A villager claims the hailstorms lasted for about 40 minutes. He tells Beijing Times: "The tiles on the roof of my house are all damaged. Some of them are flipped and blown away by the strong gale."

He adds that the hail has destroyed much of his crops, which he shows in the footage, and he says: "Look at the crops, it's such a mess.

"I can't look at them, it is all damaged after the storm. The biggest [hailstone] I found is about the size of my thumb."

The city has been hit by the freak hailstorm twice in three days, the man told Beijing Times.

"It happened on the other day, then it stopped the next day, and came back the day after," he says.

But residents in the southwestern China said they have also been hit with gale-force winds and drenched with continuous downpours in the past few days.

They were forced to stay home as some claimed it is the most extreme hailstorm they have ever seen.

Some even deemed it as a "biblical" event, and claimed the storms have destroyed their "doomsday" crop.

One said: "COVID-19, locusts, now what? There is no way we can escape from all these disasters."

Another wrote: "I have never seen hailstorms in spring, this is so scary."

"Aren't we cursed to be staying home for a whole year?" a third commented while a fourth asked: "Are we sure we are not in the movie '2012'?"

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Military medal and service coins stolen from army member in Kingston

Kingston police are currently investigating after a thief stole a medal and service coins from a Canadian Armed Forces member in the city.

Police say the theft took place overnight from March 22 to 23. One general service medal, obtained by the military member from a tour in Kuwait, and two military coins were stolen from the member’s vehicle.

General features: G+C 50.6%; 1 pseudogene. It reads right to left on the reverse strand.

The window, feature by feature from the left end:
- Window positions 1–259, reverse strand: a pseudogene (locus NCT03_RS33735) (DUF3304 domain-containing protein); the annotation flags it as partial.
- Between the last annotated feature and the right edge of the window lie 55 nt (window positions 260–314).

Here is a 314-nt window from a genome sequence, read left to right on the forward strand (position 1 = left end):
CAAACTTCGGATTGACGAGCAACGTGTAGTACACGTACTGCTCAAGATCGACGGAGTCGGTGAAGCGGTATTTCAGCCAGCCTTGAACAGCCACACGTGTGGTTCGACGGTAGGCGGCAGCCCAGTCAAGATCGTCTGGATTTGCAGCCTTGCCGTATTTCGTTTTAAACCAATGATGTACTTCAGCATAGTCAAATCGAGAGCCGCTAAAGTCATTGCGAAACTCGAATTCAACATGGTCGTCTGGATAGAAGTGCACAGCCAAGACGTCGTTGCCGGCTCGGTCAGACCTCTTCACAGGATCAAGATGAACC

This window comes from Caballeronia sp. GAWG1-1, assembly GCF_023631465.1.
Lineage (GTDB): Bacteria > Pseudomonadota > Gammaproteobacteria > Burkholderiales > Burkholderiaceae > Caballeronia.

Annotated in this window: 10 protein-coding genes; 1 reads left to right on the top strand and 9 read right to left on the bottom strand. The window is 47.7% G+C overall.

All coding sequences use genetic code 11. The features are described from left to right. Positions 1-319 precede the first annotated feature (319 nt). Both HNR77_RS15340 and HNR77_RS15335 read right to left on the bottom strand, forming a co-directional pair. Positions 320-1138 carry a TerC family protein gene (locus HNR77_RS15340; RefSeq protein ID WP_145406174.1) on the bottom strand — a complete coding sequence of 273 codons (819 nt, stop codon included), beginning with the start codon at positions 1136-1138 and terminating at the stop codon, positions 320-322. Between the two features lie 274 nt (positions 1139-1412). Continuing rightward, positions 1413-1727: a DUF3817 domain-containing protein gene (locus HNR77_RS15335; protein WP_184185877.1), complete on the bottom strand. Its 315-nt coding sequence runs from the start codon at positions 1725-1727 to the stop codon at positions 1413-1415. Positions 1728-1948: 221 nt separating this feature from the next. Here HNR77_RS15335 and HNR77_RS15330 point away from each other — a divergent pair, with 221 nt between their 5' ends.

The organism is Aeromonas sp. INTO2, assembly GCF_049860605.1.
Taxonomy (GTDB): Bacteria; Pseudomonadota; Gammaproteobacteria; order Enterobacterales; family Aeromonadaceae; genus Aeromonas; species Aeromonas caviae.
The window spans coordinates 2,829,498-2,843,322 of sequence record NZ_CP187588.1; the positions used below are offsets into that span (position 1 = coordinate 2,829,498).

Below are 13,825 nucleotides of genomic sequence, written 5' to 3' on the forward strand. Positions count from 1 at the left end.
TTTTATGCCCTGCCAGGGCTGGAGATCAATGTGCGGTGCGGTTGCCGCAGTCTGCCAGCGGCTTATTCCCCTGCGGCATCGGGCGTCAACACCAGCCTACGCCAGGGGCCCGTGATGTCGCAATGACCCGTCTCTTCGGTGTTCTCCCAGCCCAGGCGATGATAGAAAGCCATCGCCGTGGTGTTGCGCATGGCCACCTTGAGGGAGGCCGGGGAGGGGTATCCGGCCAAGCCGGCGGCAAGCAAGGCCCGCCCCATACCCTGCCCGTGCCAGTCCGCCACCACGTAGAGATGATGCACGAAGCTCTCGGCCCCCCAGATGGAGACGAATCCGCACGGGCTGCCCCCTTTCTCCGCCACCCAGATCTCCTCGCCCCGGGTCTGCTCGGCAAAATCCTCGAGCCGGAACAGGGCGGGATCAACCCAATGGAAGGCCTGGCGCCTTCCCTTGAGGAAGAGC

Police say the rank and name of the member is inscribed on the side of the medal.

Police have released an image of the medal in hopes that someone may recognize it.

As for the coins, the first is silver and has “Canadian Forces Joint Signals Regiment” written on it. The second coin is also silver and has “Canadian Forces Maintenance Unit” written on it.

Police are asking anyone with information to contact Det. Al Lapierre at [email protected] or 613-549-4660 ext. 6382.

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Coronavirus: Eiffel Tower says ‘Merci’ to health care workers

Health workers racing to save lives as France contends with one of the world’s worst coronavirus outbreaks have received a huge show of gratitude with the help of the Eiffel Tower.

The Paris landmark also had a message for the broader French public: Stay home.

Lights spelled out “Merci,” French for `Thank you,” and “Stay at home” in English on Friday night along with the tower’s famous sparkling illuminations.

The display of solidarity that started at 8 p.m. (1900 GMT) coincided with the moment when citizens in lockdown across France have been cheering and applauding from their windows and balconies in support of doctors and nurses.

Paris Mayor Anne Hidalgo said the light show will take place every evening on the 324-meter-tall tower.

French hospitals recorded nearly 2,000 virus-related deaths as of Friday, a figure that doesn’t include COVID-19 cases elsewhere. Health workers are straining to treat an ever-increasing number of patients, including nearly 3,800 in intensive care.